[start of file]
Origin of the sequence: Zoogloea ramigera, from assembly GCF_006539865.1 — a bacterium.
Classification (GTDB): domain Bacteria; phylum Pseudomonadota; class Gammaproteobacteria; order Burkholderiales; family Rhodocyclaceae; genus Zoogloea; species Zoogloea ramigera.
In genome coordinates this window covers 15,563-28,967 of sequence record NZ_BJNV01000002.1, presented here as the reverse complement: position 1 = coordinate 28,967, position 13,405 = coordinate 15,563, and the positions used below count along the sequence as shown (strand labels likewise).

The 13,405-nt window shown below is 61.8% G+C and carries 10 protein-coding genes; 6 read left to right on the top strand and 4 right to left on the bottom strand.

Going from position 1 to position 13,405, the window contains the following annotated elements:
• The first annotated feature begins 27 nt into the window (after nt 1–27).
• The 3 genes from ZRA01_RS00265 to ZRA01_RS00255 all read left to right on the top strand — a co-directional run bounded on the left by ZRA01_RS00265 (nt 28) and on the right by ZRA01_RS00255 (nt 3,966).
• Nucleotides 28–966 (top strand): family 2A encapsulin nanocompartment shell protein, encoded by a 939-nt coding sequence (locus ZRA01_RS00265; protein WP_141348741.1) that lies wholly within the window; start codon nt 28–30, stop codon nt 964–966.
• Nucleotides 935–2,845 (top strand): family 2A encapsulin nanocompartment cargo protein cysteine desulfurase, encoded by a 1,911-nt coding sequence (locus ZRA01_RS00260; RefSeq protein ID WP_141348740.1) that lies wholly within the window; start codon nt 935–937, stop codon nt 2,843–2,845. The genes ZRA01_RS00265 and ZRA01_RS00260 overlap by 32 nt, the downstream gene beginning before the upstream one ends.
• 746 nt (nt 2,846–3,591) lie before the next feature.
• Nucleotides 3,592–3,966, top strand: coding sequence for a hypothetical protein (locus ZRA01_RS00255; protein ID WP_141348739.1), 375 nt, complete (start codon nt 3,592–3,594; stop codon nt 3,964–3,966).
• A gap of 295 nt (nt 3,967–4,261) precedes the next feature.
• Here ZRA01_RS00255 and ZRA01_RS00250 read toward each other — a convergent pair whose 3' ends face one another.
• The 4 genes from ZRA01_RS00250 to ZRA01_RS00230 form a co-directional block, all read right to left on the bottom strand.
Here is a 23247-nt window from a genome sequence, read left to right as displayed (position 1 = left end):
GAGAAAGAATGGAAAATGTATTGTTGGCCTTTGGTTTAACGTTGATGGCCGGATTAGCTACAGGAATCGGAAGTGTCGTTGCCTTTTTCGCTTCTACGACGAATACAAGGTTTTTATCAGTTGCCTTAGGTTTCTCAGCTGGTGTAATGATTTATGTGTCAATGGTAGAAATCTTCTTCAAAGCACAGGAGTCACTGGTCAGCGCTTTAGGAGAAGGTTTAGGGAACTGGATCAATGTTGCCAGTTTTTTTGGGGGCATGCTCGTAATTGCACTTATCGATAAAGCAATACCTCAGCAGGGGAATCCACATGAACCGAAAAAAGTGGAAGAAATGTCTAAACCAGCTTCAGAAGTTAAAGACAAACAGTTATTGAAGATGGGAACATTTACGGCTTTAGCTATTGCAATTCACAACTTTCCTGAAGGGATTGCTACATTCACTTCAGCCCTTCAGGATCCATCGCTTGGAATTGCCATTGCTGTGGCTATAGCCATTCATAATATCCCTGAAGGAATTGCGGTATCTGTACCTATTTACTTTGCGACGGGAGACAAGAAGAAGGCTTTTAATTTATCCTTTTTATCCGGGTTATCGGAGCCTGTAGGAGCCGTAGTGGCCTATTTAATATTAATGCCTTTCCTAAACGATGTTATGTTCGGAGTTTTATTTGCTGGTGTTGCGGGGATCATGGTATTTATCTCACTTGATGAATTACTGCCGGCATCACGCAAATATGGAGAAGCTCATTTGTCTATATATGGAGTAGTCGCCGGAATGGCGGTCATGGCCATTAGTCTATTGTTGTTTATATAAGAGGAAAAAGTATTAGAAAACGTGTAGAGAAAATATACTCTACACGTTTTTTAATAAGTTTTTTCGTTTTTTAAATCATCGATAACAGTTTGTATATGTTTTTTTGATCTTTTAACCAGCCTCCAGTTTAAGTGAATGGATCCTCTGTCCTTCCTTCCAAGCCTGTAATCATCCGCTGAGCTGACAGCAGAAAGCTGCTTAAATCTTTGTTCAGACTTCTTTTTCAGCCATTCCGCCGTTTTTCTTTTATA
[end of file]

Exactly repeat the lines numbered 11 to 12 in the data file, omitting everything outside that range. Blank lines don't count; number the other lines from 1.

• Nucleotides 3,592–3,966, top strand: coding sequence for a hypothetical protein (locus ZRA01_RS00255; protein ID WP_141348739.1), 375 nt, complete (start codon nt 3,592–3,594; stop codon nt 3,964–3,966).
• A gap of 295 nt (nt 3,967–4,261) precedes the next feature.